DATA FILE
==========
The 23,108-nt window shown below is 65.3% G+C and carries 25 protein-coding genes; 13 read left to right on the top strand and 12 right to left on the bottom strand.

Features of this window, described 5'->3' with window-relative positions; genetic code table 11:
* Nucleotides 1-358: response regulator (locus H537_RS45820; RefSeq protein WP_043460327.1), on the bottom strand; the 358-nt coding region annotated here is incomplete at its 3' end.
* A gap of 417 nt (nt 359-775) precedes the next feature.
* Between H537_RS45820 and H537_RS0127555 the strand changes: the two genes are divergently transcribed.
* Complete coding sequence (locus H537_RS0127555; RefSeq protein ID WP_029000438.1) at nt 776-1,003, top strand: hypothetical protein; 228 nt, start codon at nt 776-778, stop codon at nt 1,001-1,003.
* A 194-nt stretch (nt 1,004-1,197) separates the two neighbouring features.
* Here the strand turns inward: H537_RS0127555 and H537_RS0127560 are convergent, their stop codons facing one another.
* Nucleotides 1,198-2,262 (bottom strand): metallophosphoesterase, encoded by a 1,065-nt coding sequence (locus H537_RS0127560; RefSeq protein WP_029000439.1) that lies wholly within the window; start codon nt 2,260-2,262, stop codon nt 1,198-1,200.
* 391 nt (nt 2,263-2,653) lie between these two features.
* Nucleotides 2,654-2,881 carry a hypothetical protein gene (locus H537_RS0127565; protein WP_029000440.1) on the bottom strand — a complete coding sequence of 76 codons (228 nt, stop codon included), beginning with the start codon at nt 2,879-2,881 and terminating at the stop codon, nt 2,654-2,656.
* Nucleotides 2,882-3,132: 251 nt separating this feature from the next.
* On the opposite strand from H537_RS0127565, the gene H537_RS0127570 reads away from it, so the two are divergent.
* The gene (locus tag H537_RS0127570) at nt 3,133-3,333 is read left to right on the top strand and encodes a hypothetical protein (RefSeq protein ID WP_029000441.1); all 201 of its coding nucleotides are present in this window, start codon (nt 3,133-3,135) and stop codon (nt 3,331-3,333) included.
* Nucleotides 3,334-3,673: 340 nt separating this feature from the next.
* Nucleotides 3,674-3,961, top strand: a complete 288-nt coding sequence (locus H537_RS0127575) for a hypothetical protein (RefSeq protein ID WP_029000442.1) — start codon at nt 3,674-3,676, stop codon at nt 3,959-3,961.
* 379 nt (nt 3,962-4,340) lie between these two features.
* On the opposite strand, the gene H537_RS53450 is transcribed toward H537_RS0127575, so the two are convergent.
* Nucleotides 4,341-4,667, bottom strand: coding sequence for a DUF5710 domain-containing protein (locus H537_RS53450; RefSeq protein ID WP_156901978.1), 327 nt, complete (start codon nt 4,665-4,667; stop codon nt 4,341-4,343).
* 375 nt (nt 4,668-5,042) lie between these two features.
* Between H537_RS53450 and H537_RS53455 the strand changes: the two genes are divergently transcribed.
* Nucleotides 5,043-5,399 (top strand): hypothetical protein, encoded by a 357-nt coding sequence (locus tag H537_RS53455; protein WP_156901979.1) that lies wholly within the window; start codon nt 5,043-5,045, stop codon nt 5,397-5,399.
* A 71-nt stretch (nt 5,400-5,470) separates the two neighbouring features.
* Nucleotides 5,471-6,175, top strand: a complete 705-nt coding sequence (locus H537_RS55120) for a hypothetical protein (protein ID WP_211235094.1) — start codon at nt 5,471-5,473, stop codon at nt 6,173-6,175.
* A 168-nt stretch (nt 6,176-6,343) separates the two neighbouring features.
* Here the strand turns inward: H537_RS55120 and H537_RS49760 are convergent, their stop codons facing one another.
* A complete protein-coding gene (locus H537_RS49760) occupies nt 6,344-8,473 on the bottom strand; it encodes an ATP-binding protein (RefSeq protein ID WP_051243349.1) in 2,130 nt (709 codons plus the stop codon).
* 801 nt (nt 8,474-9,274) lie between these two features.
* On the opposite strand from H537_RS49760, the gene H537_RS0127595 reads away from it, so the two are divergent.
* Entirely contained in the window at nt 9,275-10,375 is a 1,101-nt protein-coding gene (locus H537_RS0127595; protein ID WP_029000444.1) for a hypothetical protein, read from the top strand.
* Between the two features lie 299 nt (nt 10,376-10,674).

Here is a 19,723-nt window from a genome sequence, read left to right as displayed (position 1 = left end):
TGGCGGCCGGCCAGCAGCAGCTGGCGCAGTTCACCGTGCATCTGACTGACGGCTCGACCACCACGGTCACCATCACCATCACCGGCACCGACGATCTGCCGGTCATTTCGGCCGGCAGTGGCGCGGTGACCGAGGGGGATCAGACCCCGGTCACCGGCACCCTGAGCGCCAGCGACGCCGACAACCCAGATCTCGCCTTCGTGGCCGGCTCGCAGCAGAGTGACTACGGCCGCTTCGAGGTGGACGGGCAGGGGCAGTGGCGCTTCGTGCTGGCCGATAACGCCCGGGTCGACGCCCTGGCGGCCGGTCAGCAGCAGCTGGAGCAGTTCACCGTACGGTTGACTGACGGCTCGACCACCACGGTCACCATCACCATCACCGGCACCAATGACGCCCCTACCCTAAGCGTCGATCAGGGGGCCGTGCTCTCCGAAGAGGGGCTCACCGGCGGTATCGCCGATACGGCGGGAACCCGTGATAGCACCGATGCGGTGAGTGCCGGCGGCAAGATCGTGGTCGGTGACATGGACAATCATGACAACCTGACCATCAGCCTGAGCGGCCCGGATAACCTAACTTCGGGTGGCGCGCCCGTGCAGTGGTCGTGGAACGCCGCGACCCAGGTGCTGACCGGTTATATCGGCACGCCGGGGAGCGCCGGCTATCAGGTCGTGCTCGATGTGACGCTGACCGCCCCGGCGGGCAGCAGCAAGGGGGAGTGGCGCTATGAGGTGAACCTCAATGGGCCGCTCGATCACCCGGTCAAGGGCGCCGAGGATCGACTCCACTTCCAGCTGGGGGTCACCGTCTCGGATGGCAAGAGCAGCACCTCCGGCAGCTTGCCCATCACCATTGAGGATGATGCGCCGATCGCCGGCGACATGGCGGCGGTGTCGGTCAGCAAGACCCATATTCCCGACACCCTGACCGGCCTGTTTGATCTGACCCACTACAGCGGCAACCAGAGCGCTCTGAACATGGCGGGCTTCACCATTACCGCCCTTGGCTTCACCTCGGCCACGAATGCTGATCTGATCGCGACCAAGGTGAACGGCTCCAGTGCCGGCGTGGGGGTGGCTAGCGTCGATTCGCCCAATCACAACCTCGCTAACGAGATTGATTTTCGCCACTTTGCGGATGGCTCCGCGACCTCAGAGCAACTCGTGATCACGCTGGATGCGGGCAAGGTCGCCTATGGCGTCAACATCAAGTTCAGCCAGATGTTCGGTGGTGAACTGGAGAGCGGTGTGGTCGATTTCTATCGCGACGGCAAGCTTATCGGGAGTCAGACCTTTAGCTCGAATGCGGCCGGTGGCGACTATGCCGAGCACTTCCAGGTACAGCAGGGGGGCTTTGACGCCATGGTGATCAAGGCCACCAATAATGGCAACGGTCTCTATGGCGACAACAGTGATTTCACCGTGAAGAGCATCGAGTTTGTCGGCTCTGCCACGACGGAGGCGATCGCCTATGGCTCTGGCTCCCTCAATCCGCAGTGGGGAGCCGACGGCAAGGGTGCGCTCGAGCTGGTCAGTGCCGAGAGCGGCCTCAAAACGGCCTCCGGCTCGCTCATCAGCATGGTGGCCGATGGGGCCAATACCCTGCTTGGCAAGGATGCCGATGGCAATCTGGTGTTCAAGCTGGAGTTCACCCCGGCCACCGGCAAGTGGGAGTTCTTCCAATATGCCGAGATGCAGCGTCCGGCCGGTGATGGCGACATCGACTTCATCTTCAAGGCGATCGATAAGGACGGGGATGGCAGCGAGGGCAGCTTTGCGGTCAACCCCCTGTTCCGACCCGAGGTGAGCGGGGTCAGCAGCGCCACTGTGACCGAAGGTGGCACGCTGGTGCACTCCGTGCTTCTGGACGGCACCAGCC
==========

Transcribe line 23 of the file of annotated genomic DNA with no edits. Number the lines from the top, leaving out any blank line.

* A 71-nt stretch (nt 5,400-5,470) separates the two neighbouring features.